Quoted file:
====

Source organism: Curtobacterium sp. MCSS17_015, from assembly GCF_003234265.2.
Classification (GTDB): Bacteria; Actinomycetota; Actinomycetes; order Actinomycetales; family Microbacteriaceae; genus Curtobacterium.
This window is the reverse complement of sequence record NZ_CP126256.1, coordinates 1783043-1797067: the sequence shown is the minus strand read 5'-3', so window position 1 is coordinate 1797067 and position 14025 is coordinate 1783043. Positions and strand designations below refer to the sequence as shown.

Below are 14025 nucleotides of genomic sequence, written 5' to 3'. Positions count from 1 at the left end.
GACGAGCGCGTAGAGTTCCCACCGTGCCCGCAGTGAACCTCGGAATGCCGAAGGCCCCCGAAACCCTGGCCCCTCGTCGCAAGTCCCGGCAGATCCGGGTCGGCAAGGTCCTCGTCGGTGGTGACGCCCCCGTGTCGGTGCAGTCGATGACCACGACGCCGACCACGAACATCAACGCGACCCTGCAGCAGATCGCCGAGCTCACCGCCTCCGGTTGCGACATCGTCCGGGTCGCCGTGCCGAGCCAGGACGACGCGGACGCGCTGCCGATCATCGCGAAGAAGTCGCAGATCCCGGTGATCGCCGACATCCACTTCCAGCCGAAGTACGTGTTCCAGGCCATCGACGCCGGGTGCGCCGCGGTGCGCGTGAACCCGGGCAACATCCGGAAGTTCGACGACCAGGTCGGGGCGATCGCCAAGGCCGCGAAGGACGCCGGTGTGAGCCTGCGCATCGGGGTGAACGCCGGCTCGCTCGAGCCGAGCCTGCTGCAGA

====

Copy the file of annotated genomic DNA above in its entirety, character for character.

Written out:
Source organism: Curtobacterium sp. MCSS17_015, from assembly GCF_003234265.2.
Classification (GTDB): Bacteria; Actinomycetota; Actinomycetes; order Actinomycetales; family Microbacteriaceae; genus Curtobacterium.
This window is the reverse complement of sequence record NZ_CP126256.1, coordinates 1783043-1797067: the sequence shown is the minus strand read 5'-3', so window position 1 is coordinate 1797067 and position 14025 is coordinate 1783043. Positions and strand designations below refer to the sequence as shown.

Below are 14025 nucleotides of genomic sequence, written 5' to 3'. Positions count from 1 at the left end.
GACGAGCGCGTAGAGTTCCCACCGTGCCCGCAGTGAACCTCGGAATGCCGAAGGCCCCCGAAACCCTGGCCCCTCGTCGCAAGTCCCGGCAGATCCGGGTCGGCAAGGTCCTCGTCGGTGGTGACGCCCCCGTGTCGGTGCAGTCGATGACCACGACGCCGACCACGAACATCAACGCGACCCTGCAGCAGATCGCCGAGCTCACCGCCTCCGGTTGCGACATCGTCCGGGTCGCCGTGCCGAGCCAGGACGACGCGGACGCGCTGCCGATCATCGCGAAGAAGTCGCAGATCCCGGTGATCGCCGACATCCACTTCCAGCCGAAGTACGTGTTCCAGGCCATCGACGCCGGGTGCGCCGCGGTGCGCGTGAACCCGGGCAACATCCGGAAGTTCGACGACCAGGTCGGGGCGATCGCCAAGGCCGCGAAGGACGCCGGTGTGAGCCTGCGCATCGGGGTGAACGCCGGCTCGCTCGAGCCGAGCCTGCTGCAGA